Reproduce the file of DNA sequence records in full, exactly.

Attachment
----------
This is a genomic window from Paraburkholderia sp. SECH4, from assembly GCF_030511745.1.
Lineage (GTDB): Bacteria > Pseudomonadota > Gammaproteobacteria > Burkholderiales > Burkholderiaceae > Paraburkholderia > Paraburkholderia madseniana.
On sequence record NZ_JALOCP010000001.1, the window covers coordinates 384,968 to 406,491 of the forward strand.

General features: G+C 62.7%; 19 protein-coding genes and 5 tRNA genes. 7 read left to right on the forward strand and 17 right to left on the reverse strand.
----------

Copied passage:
This is a genomic window from Paraburkholderia sp. SECH4, from assembly GCF_030511745.1.
Lineage (GTDB): Bacteria > Pseudomonadota > Gammaproteobacteria > Burkholderiales > Burkholderiaceae > Paraburkholderia > Paraburkholderia madseniana.
On sequence record NZ_JALOCP010000001.1, the window covers coordinates 384,968 to 406,491 of the forward strand.

General features: G+C 62.7%; 19 protein-coding genes and 5 tRNA genes. 7 read left to right on the forward strand and 17 right to left on the reverse strand.